United States v. Sun-Diamond Growers of Cal., 526 U.S. 398 (1999)

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398

OCTOBER TERM, 1998

Syllabus

UNITED STATES v. SUN-DIAMOND GROWERS OF CALIFORNIA

certiorari to the united states court of appeals for the district of columbia circuit

No. 98-131. Argued March 2, 1999—Decided April 27, 1999

Respondent trade association was charged with violating, inter alia, 18

U. S. C. 201(c)(1)(A), which prohibits giving "anything of value" to a present, past, or future public official "for or because of any official act performed or to be performed by such public official." Count One of the indictment asserted that respondent gave illegal gratuities to former Secretary of Agriculture Michael Espy while two matters in which it had an interest in favorable treatment were pending before Espy. The indictment did not, however, allege a specific connection between either of those matters (or any other Espy action) and the gratuities conferred. In denying respondent's motion to dismiss Count One because of this omission, the District Court stated that, to sustain a 201(c)(1)(A) charge, it is sufficient to allege that the defendant provided things of value to the official because of his position. At trial, the court instructed the jury along these same lines. The jury convicted respondent on Count One, and the court imposed a fine. The Court of Appeals reversed that conviction and remanded for a new trial, stating that, because 201(c)(1)(A)'s "for or because of any official act" language means what it says, the instructions invited the jury to convict on materially less evidence than the statute demands—evidence of gifts driven simply by Espy's official position. In rejecting respond-ent's attack on the indictment, however, the court stated that the Government need not show that a gratuity was given "for or because of" any particular act or acts: That an official has relevant matters before him should not insulate him as long as the jury is required to find the requisite intent to reward past favorable acts or to make future ones more likely.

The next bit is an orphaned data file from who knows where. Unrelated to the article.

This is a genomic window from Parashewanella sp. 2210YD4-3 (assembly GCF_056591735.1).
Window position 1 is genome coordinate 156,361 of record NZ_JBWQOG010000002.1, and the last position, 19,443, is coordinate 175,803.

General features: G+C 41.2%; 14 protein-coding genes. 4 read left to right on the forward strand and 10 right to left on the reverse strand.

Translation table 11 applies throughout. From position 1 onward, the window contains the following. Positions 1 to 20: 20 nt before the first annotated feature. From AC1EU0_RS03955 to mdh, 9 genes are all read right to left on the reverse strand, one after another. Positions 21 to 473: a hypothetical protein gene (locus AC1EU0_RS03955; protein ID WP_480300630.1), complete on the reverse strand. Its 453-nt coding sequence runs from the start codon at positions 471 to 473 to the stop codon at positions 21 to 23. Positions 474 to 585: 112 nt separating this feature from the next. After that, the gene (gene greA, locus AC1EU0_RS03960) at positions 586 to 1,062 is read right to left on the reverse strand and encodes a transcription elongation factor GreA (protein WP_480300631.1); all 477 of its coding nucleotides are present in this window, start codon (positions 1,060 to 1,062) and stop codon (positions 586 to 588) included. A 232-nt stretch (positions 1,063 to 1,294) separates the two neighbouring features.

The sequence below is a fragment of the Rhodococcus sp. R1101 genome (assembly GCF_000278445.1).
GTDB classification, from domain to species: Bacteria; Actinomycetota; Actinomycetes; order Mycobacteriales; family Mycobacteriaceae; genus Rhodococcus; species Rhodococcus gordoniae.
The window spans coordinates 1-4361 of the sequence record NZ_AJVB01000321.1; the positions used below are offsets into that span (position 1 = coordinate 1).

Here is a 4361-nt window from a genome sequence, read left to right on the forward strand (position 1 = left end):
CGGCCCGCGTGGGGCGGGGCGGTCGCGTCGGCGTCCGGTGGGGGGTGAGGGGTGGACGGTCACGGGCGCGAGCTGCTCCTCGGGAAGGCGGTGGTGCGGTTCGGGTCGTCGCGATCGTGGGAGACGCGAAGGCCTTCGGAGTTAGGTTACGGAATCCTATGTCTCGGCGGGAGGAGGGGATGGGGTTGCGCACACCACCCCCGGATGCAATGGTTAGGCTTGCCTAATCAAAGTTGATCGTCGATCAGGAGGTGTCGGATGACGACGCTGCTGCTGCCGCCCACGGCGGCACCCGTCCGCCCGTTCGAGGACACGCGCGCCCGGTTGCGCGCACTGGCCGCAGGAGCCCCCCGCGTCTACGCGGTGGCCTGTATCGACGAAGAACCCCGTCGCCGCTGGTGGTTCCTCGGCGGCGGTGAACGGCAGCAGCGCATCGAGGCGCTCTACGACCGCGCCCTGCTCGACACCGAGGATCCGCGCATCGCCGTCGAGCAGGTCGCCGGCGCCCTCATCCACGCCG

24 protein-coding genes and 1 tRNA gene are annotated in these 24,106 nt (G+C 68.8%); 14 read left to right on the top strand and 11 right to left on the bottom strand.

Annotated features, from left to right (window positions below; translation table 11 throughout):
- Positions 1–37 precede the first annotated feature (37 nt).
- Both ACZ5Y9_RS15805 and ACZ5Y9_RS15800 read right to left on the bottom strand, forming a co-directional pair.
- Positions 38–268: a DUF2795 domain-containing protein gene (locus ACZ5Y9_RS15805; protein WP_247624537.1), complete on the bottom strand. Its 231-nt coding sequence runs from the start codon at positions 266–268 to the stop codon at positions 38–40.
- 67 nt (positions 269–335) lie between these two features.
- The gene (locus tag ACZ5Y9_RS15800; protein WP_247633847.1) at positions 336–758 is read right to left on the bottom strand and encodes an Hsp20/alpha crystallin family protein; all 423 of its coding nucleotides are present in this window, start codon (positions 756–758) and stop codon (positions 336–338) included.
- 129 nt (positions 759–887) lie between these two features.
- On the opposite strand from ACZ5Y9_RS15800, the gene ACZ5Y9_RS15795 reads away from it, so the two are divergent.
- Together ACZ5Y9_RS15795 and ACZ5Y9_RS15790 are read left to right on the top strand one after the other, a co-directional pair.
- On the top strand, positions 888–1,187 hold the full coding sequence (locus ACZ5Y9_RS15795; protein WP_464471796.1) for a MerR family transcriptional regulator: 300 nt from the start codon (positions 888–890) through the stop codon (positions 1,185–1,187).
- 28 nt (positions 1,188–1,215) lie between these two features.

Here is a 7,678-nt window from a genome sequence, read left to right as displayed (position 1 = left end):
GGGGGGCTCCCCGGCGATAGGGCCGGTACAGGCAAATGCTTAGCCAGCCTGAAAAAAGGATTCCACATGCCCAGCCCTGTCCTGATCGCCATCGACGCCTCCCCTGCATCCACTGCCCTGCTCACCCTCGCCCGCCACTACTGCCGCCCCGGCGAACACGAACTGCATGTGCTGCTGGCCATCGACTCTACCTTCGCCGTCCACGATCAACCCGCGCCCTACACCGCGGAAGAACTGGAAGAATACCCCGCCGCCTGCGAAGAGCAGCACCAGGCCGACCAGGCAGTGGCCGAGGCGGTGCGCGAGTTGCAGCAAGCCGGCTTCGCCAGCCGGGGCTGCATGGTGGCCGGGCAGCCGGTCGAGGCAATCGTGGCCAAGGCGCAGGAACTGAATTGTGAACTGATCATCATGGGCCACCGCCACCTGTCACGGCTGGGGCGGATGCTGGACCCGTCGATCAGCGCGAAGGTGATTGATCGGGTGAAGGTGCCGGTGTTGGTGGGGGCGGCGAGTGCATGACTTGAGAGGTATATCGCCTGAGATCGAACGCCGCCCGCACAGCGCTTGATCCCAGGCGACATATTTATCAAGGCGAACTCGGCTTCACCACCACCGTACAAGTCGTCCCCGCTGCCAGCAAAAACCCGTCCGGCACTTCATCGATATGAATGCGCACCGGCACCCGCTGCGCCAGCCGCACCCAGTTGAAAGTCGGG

Held:

1. In order to establish a 201(c)(1)(A) violation, the Government must prove a link between a thing of value conferred upon a federal official and a specific "official act" for or because of which it was given. The Government's contention that 201(c)(1)(A) is satisfied merely by a showing that respondent gave Secretary Espy a gratuity because of his official position does not fit comfortably with the statutory text, the more natural meaning of which is "for or because of some particular

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